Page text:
Carbon fiber reinforced polymer
Carbon fiber reinforced polymer, carbon fiber reinforced plastic or carbon fiber reinforced thermoplastic, is an extremely strong and light fiber-reinforced plastic which contains carbon fibers. The spelling fibre is common in British Commonwealth countries, the binding polymer is often a thermoset resin such as epoxy, but other thermoset or thermoplastic polymers, such as polyester, vinyl ester or nylon, are sometimes used. The composite may contain other fibers, such as an aramid, ultra-high-molecular-weight polyethylene or glass fibers, the properties of the final CFRP product can be affected by the type of additives introduced to the binding matrix. The most frequent additive is silica, but other such as rubber. The material is referred to as graphite-reinforced polymer or graphite fiber-reinforced polymer. In product advertisements, it is referred to simply as graphite fiber for short. In this case the composite consists of two parts, a matrix and a reinforcement, in CFRP the reinforcement is carbon fiber, which provides the strength.
The matrix is usually a resin, such as epoxy. Because CFRP consists of two elements, the material properties depend on these two elements. The reinforcement will give the CFRP its strength and rigidity, measured by stress, unlike isotropic materials like steel and aluminum, CFRP has directional strength properties. The properties of CFRP depend on the layouts of the carbon fiber, the following equation, E c = V m E m + V f E f is valid for composite materials with the fibers oriented in the direction of the applied load. Typical epoxy-based CFRPs exhibit virtually no plasticity, with less than 0. 5% strain to failure, although CFRPs with epoxy have high strength and elastic modulus, the brittle fracture mechanics present unique challenges to engineers in failure detection since failure occurs catastrophically. As such, recent efforts to toughen CFRPs include modifying the existing epoxy material, One such material with high promise is PEEK, which exhibits an order of magnitude greater toughness with similar elastic modulus and tensile strength.
However, PEEK is much more difficult to process and more expensive, despite its high initial strength-to-weight ratio, a design limitation of CFRP is its lack of a definable fatigue endurance limit. This means, that stress cycle failure cannot be ruled out, environmental effects such as temperature and humidity can have profound effects on the polymer-based composites, including most CFRPs. While the carbon fibers themselves are not affected by the moisture diffusing into the material, the carbon fibers can cause galvanic corrosion when CRP parts are attached to aluminum. The primary element of CFRP is a filament, this is produced from a precursor polymer such as polyacrylonitrile, rayon. Precursor compositions and mechanical processes used during spinning filament yarns may vary among manufacturers, after drawing or spinning, the polymer filament yarns are heated to drive off non-carbon atoms, producing the final carbon fiber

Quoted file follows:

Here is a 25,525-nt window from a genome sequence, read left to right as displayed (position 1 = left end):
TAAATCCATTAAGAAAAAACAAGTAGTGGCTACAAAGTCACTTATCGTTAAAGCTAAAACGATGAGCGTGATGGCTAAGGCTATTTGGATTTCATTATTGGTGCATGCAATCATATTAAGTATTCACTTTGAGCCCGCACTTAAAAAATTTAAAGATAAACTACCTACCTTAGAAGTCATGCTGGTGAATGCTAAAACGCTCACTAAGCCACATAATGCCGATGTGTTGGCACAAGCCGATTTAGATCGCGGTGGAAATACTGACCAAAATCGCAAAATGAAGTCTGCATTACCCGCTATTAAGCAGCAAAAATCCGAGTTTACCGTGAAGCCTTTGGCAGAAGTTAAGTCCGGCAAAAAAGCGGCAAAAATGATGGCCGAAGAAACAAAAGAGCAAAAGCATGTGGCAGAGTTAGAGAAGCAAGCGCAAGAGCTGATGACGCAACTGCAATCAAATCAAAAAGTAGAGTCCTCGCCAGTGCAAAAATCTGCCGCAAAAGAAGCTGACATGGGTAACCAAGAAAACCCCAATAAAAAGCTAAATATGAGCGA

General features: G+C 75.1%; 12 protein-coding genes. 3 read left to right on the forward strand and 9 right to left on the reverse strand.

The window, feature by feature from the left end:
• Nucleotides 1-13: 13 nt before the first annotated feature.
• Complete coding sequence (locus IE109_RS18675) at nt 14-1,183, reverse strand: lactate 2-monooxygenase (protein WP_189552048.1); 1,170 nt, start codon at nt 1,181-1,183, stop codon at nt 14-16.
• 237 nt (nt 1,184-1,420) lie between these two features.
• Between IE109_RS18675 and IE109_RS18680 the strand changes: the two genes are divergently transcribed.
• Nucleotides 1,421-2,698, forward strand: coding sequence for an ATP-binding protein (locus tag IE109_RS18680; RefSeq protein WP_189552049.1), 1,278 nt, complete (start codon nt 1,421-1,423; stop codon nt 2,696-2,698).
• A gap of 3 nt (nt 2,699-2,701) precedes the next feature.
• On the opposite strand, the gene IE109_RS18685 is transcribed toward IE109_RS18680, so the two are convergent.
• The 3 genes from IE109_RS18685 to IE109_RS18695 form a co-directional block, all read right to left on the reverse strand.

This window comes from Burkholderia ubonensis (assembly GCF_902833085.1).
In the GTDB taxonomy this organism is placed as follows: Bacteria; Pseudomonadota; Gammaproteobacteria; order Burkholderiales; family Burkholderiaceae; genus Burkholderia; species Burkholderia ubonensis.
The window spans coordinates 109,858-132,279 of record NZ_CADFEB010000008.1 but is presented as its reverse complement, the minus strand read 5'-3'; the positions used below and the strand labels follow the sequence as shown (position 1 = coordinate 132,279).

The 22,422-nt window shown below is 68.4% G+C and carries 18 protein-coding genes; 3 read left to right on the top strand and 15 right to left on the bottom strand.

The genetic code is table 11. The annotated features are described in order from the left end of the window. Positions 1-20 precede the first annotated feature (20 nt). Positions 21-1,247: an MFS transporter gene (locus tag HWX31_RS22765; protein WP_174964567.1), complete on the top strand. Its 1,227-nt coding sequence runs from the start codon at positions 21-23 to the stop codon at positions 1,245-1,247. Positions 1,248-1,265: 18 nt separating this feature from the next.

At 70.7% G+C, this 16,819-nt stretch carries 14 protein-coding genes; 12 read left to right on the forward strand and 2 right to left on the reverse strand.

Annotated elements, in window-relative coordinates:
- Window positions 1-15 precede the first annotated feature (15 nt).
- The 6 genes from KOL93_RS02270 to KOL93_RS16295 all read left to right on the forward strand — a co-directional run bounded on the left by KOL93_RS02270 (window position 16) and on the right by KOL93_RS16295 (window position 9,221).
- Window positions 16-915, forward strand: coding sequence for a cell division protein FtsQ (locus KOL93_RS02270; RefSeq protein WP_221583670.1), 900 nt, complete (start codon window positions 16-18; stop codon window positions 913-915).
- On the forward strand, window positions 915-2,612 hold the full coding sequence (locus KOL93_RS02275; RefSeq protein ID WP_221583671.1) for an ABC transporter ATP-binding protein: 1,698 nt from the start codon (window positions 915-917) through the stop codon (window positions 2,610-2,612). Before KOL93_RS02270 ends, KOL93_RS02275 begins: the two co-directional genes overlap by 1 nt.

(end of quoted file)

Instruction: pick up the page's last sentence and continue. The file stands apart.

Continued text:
The short-lived Plymouth Superbird was a highly modified version of the Plymouth Road Runner with well-known graphics and horn. The cars primary rival was the Ford Torino Talladega, a response to the Mopar aero car. It has been speculated one motivating factor in the production of the car was to lure Richard Petty back to Plymouth. Both of the Mopar aero cars famously featured a protruding, aerodynamic nosecone, a rear wing and, in the case of the Superbird. Superbirds equipped with the top-of-the-line 426 cu in Hemi engine with a pair of four barrel Carter AFB carburettors producing 425 hp could accelerate from 0 to 60 mph in 5.5 seconds. Developed specifically for NASCAR racing, the Superbird, a modified Road Runner, was Plymouths follow-on design to the Charger Daytona fielded by sister company Dodge in the previous season. The Superbirds smoothed-out body and nosecone were further refined from that of the Daytona, the rear wing was mounted on tall vertical struts that put it into less disturbed air thus increasing the efficiency of the downdraft that it placed upon the cars rear axle.
For nearly 30 years the formula used to determine the exact height of the enormous wing was thought to be a highly guarded Chrysler secret. In the 1990s a retired Chrysler project engineer claimed publicly that the height was determined in much simpler fashion and it should be noted that by a co-incidence the height of the wing was at the optimum level for maximum downforce. The rear-facing fender scoops were to hide cut outs and these cutouts were to allow wheel clearance due to the larger, wider wheels and lowered height of the vehicle for NASCAR. On Daytonas, the scoops were actually for ventilating trapped air from the wells in order to reduce under fender air pressure. For standard road going Superbirds the covers or air extractors were a cosmetic enhancement, NASCARs homologation requirement demanded that vehicles to be raced must be available to the general public and sold through dealerships in specific minimum numbers. Due to increasing emissions regulations, combined with insurance hikes for high performance cars, Superbird decals were placed on the outside edges of the spoiler vertical struts featuring a picture of the Road Runner cartoon character holding a racing helmet.